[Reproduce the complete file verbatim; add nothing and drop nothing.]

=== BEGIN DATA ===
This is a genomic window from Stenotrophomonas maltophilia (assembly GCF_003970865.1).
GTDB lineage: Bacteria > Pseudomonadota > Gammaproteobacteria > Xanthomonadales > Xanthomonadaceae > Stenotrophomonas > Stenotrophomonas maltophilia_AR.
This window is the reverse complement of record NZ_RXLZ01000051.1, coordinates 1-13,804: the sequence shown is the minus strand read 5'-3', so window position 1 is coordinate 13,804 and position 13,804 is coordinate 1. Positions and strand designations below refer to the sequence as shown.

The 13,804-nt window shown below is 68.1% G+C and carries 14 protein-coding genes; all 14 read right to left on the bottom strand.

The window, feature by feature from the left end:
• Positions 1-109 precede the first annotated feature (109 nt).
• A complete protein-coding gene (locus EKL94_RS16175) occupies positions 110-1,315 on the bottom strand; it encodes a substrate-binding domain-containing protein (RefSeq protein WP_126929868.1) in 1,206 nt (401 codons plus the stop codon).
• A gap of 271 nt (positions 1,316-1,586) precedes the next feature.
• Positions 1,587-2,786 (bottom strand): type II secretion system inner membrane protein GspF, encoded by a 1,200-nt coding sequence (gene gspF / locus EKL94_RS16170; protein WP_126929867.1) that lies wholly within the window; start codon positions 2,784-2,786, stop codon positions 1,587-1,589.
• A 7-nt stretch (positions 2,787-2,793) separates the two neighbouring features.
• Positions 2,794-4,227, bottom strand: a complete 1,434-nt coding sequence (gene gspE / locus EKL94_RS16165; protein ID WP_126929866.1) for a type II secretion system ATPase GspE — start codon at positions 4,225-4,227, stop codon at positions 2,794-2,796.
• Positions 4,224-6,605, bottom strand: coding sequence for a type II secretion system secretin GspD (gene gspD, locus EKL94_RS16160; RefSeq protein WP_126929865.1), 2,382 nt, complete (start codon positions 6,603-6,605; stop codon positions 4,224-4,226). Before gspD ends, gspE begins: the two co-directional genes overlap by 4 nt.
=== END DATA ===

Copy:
This is a genomic window from Stenotrophomonas maltophilia (assembly GCF_003970865.1).
GTDB lineage: Bacteria > Pseudomonadota > Gammaproteobacteria > Xanthomonadales > Xanthomonadaceae > Stenotrophomonas > Stenotrophomonas maltophilia_AR.
This window is the reverse complement of record NZ_RXLZ01000051.1, coordinates 1-13,804: the sequence shown is the minus strand read 5'-3', so window position 1 is coordinate 13,804 and position 13,804 is coordinate 1. Positions and strand designations below refer to the sequence as shown.

The 13,804-nt window shown below is 68.1% G+C and carries 14 protein-coding genes; all 14 read right to left on the bottom strand.

The window, feature by feature from the left end:
• Positions 1-109 precede the first annotated feature (109 nt).
• A complete protein-coding gene (locus EKL94_RS16175) occupies positions 110-1,315 on the bottom strand; it encodes a substrate-binding domain-containing protein (RefSeq protein WP_126929868.1) in 1,206 nt (401 codons plus the stop codon).
• A gap of 271 nt (positions 1,316-1,586) precedes the next feature.
• Positions 1,587-2,786 (bottom strand): type II secretion system inner membrane protein GspF, encoded by a 1,200-nt coding sequence (gene gspF / locus EKL94_RS16170; protein WP_126929867.1) that lies wholly within the window; start codon positions 2,784-2,786, stop codon positions 1,587-1,589.
• A 7-nt stretch (positions 2,787-2,793) separates the two neighbouring features.
• Positions 2,794-4,227, bottom strand: a complete 1,434-nt coding sequence (gene gspE / locus EKL94_RS16165; protein ID WP_126929866.1) for a type II secretion system ATPase GspE — start codon at positions 4,225-4,227, stop codon at positions 2,794-2,796.
• Positions 4,224-6,605, bottom strand: coding sequence for a type II secretion system secretin GspD (gene gspD, locus EKL94_RS16160; RefSeq protein WP_126929865.1), 2,382 nt, complete (start codon positions 6,603-6,605; stop codon positions 4,224-4,226). Before gspD ends, gspE begins: the two co-directional genes overlap by 4 nt.